# Working with atomic (?) units in solid state physics

I'm having some troubles understanding the units used in solid state physics paper. In the paper I read

$\Lambda a \sim 1$

where $\Lambda$ is a momentum cutoff and $a$ is the lattice spacing of a crystal. Questions:

1) What kind of units are customarily used in solid state physics scientific articles? Can I be confident that they are atomic units?

2) The aforementioned equation is not (strictly speaking) dimensionally correct. If this was particle physics, I would say that one could set the speed of light and the Planck constant to 1 and make the equation correct. However in a low energy treatment in solid state physics, I don't see the point in using the speed of light or the Planck constant, and making the physics of the system dependent upon these quantities.

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Notice that you only need to set $\hbar$ to be one. The equation means that you're near the edge of the Brillouin zone. – genneth Feb 5 '12 at 18:43
I'm confused by all this talk about Planck's constant "disappearing" (see the only answer as of this comment) or not being important in solid state. I think it's actually extremely unlikely to see a totally classical treatment of a solid state topic in a journal article published in the last 50-odd years. We just set $\hbar=1$. – wsc Feb 5 '12 at 19:54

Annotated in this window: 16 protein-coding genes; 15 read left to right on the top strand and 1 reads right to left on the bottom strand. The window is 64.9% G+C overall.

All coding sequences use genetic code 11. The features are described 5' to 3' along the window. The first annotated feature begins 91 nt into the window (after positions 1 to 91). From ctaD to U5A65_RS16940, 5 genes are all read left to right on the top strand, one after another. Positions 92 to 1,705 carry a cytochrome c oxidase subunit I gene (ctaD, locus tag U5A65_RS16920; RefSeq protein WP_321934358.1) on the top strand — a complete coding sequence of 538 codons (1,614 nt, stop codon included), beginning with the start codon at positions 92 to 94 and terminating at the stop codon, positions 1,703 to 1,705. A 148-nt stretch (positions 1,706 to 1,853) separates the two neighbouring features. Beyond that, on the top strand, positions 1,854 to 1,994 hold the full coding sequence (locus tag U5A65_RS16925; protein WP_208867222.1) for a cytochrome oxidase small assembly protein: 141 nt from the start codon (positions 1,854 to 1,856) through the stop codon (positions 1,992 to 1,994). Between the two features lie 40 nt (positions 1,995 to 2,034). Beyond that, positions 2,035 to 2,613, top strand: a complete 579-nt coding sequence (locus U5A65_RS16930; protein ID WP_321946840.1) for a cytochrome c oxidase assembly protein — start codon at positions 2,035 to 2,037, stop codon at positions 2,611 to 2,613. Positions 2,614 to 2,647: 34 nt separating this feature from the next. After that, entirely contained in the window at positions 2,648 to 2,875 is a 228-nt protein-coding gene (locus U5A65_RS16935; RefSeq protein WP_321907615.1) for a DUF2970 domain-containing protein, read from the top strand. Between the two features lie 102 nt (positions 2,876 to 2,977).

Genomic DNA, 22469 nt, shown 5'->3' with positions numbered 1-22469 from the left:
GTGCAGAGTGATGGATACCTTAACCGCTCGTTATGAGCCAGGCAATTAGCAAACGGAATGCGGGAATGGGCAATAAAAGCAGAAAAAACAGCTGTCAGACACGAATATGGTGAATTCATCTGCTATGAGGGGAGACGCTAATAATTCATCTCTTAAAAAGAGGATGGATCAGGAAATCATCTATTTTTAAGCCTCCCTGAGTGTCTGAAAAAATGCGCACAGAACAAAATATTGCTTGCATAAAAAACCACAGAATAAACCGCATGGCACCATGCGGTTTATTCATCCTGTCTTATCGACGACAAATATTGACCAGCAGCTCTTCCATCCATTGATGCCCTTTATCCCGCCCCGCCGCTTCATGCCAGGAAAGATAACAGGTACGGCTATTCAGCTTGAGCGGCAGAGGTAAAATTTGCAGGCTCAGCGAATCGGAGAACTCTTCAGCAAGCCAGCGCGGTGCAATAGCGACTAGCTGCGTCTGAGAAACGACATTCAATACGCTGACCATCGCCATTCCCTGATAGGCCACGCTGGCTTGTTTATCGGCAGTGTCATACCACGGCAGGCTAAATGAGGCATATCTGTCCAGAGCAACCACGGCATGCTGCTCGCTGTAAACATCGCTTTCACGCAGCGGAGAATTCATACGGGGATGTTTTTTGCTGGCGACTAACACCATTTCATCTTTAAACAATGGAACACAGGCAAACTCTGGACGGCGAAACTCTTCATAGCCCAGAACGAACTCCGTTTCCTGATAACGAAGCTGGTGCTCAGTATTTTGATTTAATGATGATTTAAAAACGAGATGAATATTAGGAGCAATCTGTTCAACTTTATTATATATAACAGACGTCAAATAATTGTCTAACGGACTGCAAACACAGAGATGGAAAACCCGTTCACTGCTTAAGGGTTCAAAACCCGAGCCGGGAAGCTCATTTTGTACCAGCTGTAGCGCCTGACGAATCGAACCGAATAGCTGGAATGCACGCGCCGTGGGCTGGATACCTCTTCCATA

@wsc: I did not say the Planck constant was not important, I said that it (formally) "disappears" in the formulas, as you just replace it with 1, which you don't write explicitly. If you wish, you can restore the Planck constant in the formulas, using dimensional analysis. So you don't change any physics when you choose a system of units where the Plank constant equals unity. – akhmeteli Feb 5 '12 at 20:59
@akhmeteli: ah, sorry for my misunderstanding, the way it was worded made me think you meant it vanished identically from many formulas (and thus that there are results in solid state that are insensitive to the value of $\hbar$. And there are of course beautiful fully classical results in solid state! Just not at the level of most modern topics.) – wsc Feb 5 '12 at 21:11

## 1 Answer

It looks like the author of the article uses a system of units where the Planck constant equals unity (but we have no information on the velocity of light). This choice is often used in solid state physics and seems reasonable, as the Planck constant disappears in many formulas. I would say, in principle, it is the author's right to choose a system of units that seems more convenient to him/her, but such choice should be reasonable, if the author does not want to irritate the referees, the editors, and the readers:-). In general, I would say you can never be sure what system of unit is used in an article, unless there is enough information on this issue in the article.

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akhmeteli, I presume you mean "reduced Planck constant" (hbar) not "Planck constant" (h)... – Steve B Feb 6 '12 at 3:39
Yes, this is what I meant. – akhmeteli Feb 6 '12 at 4:46